Bibliophile, An Illustrated Miscellany: Jane Mount

Bibliophile, An Illustrated Miscellany: Jane Mount

Book Reviews, Non-Fiction
The back of this book has the phrase "BOOKLOVERS, REJOICE!" embossed in gold into it, and honestly, I did when I purchased it and I am while I write this review. What an absolute gem of a book. It is a prime example of why I don't own a Kindle, the reassuring weight of the volume and thickness of each page is just bewitching. Jane Mount, the creator of 'Bibliophile' caught my attention through her Instagram account. Everything on there contributes to you feeling as if you're in a sort of bookish heaven or, at the very least, a parallel universe in which teenagers read and fewer leaders come from a dystopian nightmare. These are the books she has been asked to draw most frequently out of the 15,000 book…
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Kidnap the Sandy Claws (keep the magic here!)

Kidnap the Sandy Claws (keep the magic here!)

Blog, Christmas
It's about this time of year, from the interim of Christmas day to NYE and beyond into January, that the 'slump' begins. Often, we have spent beyond our means, rushed around trying to fit in lots of things and taken up a chunk of our holiday days. The quicksand dread of going back to work and needing to pack away all the Christmas decorations sets in. Plus, January, as a month, seems to have become the lynchpin for abstinence campaigns! In all the most irritating types of socially acceptable ways, despite being quite frankly both competitive and passive aggressive, social media will let us know we've got ourselves on the 'naughty list' with all that festive indulgence. We will literally eat (char)coal as penance, as this 'super' supplement promises to…
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5 incredible nature accounts to follow on Instagram

5 incredible nature accounts to follow on Instagram

Blog, Instagram
Like everyone I love most dearly, I am smitten with everything David Attenborough has ever recorded. He's one of the few people I am comfortable with being given the title 'Sir'. I'm actually quite cross that this software is trying to autocorrect his surname to Peterborough, insinuating Sir Dave isn't famous enough to be recognised when Facebook is! The man is 92 years old, and still bothered to go and address the UN Climate Summit in Poland; speaking emphatically about the need for urgent change. I'm exhausted just thinking about it, it's winter and I'm tired! Surely he's exhausted? He's said these things previously, again and again, seemingly ad infinitum. Still, he rises.https://bit.ly/2EbghyL  The appeal of Dave and his programmes, narration and arguments lies in the way he has made…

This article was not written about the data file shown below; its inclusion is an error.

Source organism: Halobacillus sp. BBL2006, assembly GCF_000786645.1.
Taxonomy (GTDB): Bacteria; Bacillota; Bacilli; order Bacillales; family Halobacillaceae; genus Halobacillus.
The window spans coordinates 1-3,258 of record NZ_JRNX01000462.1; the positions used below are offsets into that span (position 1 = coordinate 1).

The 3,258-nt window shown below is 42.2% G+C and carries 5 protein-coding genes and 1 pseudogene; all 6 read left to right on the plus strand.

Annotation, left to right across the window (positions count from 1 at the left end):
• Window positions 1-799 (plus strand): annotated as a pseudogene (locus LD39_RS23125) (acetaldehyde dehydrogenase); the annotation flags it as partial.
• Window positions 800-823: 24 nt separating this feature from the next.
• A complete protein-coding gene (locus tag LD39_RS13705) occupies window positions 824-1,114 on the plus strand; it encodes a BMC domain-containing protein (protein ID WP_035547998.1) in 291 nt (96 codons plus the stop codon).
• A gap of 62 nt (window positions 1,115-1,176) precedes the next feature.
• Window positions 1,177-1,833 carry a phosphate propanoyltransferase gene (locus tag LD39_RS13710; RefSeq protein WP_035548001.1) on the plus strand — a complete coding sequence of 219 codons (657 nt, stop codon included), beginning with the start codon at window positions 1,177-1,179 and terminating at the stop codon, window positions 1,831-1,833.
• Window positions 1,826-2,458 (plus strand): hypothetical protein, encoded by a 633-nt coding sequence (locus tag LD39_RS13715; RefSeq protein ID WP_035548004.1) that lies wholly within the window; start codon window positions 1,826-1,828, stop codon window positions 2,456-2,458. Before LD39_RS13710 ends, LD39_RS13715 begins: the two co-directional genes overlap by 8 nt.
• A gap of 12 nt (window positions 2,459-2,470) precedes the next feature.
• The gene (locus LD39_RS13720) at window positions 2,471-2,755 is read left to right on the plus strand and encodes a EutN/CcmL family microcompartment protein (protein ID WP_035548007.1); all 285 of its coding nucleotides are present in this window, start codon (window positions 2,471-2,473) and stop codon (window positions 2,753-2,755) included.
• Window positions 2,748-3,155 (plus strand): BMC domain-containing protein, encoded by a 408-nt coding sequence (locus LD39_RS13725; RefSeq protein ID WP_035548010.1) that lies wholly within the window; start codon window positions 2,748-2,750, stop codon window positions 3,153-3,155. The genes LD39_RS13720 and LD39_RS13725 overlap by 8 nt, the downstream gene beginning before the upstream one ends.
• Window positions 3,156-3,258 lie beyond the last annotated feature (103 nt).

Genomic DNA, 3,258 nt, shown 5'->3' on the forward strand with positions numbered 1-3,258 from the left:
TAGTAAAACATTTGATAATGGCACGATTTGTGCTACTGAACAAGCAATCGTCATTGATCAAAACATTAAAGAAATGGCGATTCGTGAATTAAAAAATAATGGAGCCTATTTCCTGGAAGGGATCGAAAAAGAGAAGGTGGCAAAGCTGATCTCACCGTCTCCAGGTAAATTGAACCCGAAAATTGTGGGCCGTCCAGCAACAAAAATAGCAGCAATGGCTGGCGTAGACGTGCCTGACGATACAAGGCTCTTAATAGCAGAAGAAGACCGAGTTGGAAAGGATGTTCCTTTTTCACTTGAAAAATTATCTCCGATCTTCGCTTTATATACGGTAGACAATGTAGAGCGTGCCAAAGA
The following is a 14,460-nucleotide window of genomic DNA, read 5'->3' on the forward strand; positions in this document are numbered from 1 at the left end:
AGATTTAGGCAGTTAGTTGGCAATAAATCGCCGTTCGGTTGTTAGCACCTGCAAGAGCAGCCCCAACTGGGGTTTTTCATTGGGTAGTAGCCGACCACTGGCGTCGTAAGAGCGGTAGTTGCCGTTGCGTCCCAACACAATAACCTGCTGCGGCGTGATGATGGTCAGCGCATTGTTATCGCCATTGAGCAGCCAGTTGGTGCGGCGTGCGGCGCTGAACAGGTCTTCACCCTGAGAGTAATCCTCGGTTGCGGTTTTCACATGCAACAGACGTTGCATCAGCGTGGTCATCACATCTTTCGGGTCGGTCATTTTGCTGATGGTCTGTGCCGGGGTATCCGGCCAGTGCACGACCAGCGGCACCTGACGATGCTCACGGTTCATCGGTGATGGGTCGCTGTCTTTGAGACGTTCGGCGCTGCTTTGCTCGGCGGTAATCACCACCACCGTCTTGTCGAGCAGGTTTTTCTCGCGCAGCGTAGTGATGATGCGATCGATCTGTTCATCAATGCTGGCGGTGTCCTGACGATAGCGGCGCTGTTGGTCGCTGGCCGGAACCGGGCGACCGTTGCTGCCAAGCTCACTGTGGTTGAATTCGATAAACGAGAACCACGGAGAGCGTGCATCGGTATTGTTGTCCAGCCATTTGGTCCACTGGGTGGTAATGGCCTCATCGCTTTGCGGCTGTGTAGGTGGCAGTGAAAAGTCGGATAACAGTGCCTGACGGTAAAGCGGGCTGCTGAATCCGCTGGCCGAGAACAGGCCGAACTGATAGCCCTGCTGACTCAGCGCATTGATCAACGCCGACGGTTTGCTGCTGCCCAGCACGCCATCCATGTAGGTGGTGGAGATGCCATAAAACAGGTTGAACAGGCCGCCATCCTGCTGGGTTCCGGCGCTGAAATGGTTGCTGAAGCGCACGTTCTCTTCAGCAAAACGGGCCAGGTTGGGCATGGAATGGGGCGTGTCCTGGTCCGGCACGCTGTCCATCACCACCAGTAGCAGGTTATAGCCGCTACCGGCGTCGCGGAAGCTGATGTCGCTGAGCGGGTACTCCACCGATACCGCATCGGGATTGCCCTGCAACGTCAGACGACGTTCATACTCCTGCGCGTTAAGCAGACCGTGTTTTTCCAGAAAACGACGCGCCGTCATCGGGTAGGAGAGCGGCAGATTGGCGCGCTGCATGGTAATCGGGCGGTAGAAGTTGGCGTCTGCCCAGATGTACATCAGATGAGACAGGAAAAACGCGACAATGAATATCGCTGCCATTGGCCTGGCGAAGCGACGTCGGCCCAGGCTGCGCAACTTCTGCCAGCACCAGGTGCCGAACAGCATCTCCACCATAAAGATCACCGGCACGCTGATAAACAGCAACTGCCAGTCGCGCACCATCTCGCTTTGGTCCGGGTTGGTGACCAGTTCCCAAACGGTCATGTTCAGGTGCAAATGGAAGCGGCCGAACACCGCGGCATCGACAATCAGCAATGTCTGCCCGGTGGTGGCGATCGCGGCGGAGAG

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From Southampton to Las Vegas, our obsession with the Titanic

From Southampton to Las Vegas, our obsession with the Titanic

Blog, Culture, UK, USA
Is it perverse to want to have a drink at the pub in which passengers of the Titanic had their last? Is it strange that the manager, who has only been there 7 years, knows that over 100 years ago a pair of brothers missed said voyage because they got carried away with their merriment? Is it even weirder that I am so relieved for those brothers, of a different time, and now long dead, that I can feel myself welling up? We go to great lengths to visit places of historical significance; maybe significance is the wrong word, The Grapes is, after all, just a pub. However, it seems sentimentalities stir within us, a sort of selective empathic tug, over certain tragedies; this simply defies any sound reasoning. As…
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The Abandoned Acropolis Mall: Mexico City

The Abandoned Acropolis Mall: Mexico City

Day trips, Mexico, Photo Albums
It’s a given, that if you’re able to speak the language of the country you visit, and ask the right questions, you will get a more intimate exposure to it. After taking jobs at an international school in Mexico City, my girlfriend and I spoke acceptable, if ugly, Spanish. We’d been given free lessons, for 3 hours a week, there was no excuse not to learn something! We were rewarded with frank conversations about corruption; the rampant buying of prime location properties by Americans; the virtues of Salsa Verde; and, the importance of having "cambio" (change). We didn’t anticipate that a throwaway conversation about my interest in urban decay, and abandoned places, would lead to an invitation to “explore” Acropolis, a crumbling mall, but were immediately game. With a name…